“Picasso proceeds like a computer. He touches filled with excitement all possible solutions, which seem conceivable within an imagined form. He draws one line and foresees already others. Going from the tangible objects to the conceptual level and vice versa, he discovers within this richness of variation graphical techniques and structures within the drawings. The ‘completion’ of the form stands in the middle of his work. When repeating this, a new solution to the form is brought about. It all adds up to a cinema like graphic representation of the flow of the imagination.”
Werner Spiess, Picasso, 1986, p. 47
Picasso about children and his early art works
While remembering a child can say more than a genius if given pencil and paper, colors and the freedom of expression since it is exciting to see this continuity of creativity reflected in art, Picasso had here quite a different opinion.
“By contrast with music there do not exist in painting any ‘Wunderkinder’. What one takes to be an early maturation sign of genies is in reality the ingenuity of childhood. It disappears at a certain age, without leaving any traces. It is possible that this child shall become one day a painter, even a great painter, but then this child will have to start all over again at the very beginning. I for example never had this genius in me. My first drawings could have never been exhibited in an exhibition of children drawings. Almost all of them were missing this childish-leftist, naïve form of expression…I put very quickly behind me those studies of wonderful visions. In that age of a young boy I drew in a complete academic way, so much concentrated on details and exact, that I am today ashamed about them…”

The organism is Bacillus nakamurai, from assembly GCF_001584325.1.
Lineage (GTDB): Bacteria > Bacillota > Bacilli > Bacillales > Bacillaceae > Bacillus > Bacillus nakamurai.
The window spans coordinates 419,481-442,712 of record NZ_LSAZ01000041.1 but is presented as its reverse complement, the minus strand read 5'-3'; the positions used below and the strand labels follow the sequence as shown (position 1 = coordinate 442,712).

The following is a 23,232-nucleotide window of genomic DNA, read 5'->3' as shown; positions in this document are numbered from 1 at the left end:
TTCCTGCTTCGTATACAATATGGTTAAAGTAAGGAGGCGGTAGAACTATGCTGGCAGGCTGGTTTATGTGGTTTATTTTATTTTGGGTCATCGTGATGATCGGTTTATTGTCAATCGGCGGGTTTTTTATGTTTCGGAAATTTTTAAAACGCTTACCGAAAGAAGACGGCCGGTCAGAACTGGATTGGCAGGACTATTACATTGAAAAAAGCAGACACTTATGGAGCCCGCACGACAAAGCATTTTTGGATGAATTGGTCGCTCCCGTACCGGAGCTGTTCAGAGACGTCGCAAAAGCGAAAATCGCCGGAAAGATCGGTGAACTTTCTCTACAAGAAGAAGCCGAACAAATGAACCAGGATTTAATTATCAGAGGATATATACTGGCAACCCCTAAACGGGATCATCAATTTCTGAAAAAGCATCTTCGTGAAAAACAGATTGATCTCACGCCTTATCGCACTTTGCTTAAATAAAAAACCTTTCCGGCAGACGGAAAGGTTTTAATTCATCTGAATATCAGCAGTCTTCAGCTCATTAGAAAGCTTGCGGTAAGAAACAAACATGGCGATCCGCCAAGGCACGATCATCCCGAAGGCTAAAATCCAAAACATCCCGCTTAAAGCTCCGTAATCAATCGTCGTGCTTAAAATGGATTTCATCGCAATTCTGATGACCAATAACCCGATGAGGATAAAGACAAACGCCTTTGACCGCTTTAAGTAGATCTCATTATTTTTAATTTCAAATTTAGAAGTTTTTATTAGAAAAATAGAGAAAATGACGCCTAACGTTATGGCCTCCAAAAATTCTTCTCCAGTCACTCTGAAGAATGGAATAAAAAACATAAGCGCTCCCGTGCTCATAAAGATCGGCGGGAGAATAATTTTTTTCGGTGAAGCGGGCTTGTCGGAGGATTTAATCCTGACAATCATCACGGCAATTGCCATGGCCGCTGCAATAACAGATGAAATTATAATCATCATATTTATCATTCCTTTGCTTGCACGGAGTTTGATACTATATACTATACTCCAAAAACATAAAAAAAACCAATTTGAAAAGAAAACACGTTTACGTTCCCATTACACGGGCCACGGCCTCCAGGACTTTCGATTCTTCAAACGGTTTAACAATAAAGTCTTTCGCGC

Picasso’s early drawings
Already as a child he intimated his father who stopped drawing after seeing what his son can do. However, Picasso said about himself that he was never made any child drawings when still a child, for he drew what he saw: the real thing! The first painting at the age of 8 was Picador:
Against war and torture
What is the message of Picasso’s Guernica?
- With the arts resist any war since all of them end up killing innocent civilians with its perpetrators resorting to torture in a vain attempt to find evidence that their lies are really truths.
- The failure to uphold human rights during war and anti-democratic movements is the dehumanization effect that sets in once those seeking more power violate democratic ways based on respecting the freedom of others.
Aesthetics of Resistance
- More than anything Picasso’s painting was at that time neither accepted by the Fascists and the Extreme Right, in particular Franco who had become the dictator in Spain, nor by the Communists and Orthodox Left.
- Aesthetical criteria do play a role in the judgment of a painting this size and what message about human pain is deemed acceptable to society.
- Picasso did not fit into the usual categories of the arts: he failed to glorify war and its heroes nor did he depict workers struggling against Fascist and Capitalist power as wanted by those of the Communist Party and the extreme Left.
- “Aesthetics of Resistance” recalls the book by Peter Weiss in which he shows what happens when deadly silence reigns due to a reign of terror and command language silencing people and depriving them of their own human self consciousness.
Atelier of Picasso in Paris
(1936 – 1955)